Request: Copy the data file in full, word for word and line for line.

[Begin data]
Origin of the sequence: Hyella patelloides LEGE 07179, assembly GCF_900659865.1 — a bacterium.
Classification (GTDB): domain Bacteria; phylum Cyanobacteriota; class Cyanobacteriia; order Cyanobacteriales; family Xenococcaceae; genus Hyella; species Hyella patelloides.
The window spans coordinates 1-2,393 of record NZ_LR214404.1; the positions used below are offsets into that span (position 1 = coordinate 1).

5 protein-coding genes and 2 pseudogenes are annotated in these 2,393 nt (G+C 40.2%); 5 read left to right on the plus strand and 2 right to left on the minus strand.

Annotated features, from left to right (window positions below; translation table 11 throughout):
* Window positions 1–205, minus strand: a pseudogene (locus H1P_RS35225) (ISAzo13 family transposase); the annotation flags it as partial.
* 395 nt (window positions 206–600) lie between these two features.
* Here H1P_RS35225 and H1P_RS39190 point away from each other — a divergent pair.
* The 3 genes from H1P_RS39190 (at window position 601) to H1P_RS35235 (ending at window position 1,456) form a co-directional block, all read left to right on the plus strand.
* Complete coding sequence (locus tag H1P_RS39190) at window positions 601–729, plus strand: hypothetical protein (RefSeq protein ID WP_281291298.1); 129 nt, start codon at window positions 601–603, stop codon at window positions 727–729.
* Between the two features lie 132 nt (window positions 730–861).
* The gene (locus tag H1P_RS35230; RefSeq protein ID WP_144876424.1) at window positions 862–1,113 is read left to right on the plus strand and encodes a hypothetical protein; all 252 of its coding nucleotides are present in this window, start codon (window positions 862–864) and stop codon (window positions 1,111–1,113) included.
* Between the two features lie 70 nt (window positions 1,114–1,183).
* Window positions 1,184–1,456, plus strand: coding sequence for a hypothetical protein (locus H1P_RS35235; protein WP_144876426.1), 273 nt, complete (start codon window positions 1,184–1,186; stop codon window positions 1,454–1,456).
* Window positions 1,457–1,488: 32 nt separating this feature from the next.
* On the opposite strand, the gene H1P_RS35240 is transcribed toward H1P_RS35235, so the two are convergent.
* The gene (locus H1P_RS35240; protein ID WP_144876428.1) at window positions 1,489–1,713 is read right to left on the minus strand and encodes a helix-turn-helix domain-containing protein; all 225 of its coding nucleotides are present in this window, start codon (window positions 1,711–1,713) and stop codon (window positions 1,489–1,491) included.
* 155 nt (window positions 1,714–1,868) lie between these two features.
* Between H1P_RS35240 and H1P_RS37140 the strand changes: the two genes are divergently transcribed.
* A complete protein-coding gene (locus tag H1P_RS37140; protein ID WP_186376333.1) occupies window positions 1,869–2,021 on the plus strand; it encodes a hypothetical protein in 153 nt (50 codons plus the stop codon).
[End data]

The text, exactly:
Origin of the sequence: Hyella patelloides LEGE 07179, assembly GCF_900659865.1 — a bacterium.
Classification (GTDB): domain Bacteria; phylum Cyanobacteriota; class Cyanobacteriia; order Cyanobacteriales; family Xenococcaceae; genus Hyella; species Hyella patelloides.
The window spans coordinates 1-2,393 of record NZ_LR214404.1; the positions used below are offsets into that span (position 1 = coordinate 1).

5 protein-coding genes and 2 pseudogenes are annotated in these 2,393 nt (G+C 40.2%); 5 read left to right on the plus strand and 2 right to left on the minus strand.

Annotated features, from left to right (window positions below; translation table 11 throughout):
* Window positions 1–205, minus strand: a pseudogene (locus H1P_RS35225) (ISAzo13 family transposase); the annotation flags it as partial.
* 395 nt (window positions 206–600) lie between these two features.
* Here H1P_RS35225 and H1P_RS39190 point away from each other — a divergent pair.
* The 3 genes from H1P_RS39190 (at window position 601) to H1P_RS35235 (ending at window position 1,456) form a co-directional block, all read left to right on the plus strand.
* Complete coding sequence (locus tag H1P_RS39190) at window positions 601–729, plus strand: hypothetical protein (RefSeq protein ID WP_281291298.1); 129 nt, start codon at window positions 601–603, stop codon at window positions 727–729.
* Between the two features lie 132 nt (window positions 730–861).
* The gene (locus tag H1P_RS35230; RefSeq protein ID WP_144876424.1) at window positions 862–1,113 is read left to right on the plus strand and encodes a hypothetical protein; all 252 of its coding nucleotides are present in this window, start codon (window positions 862–864) and stop codon (window positions 1,111–1,113) included.
* Between the two features lie 70 nt (window positions 1,114–1,183).
* Window positions 1,184–1,456, plus strand: coding sequence for a hypothetical protein (locus H1P_RS35235; protein WP_144876426.1), 273 nt, complete (start codon window positions 1,184–1,186; stop codon window positions 1,454–1,456).
* Window positions 1,457–1,488: 32 nt separating this feature from the next.
* On the opposite strand, the gene H1P_RS35240 is transcribed toward H1P_RS35235, so the two are convergent.
* The gene (locus H1P_RS35240; protein ID WP_144876428.1) at window positions 1,489–1,713 is read right to left on the minus strand and encodes a helix-turn-helix domain-containing protein; all 225 of its coding nucleotides are present in this window, start codon (window positions 1,711–1,713) and stop codon (window positions 1,489–1,491) included.
* 155 nt (window positions 1,714–1,868) lie between these two features.
* Between H1P_RS35240 and H1P_RS37140 the strand changes: the two genes are divergently transcribed.
* A complete protein-coding gene (locus tag H1P_RS37140; protein ID WP_186376333.1) occupies window positions 1,869–2,021 on the plus strand; it encodes a hypothetical protein in 153 nt (50 codons plus the stop codon).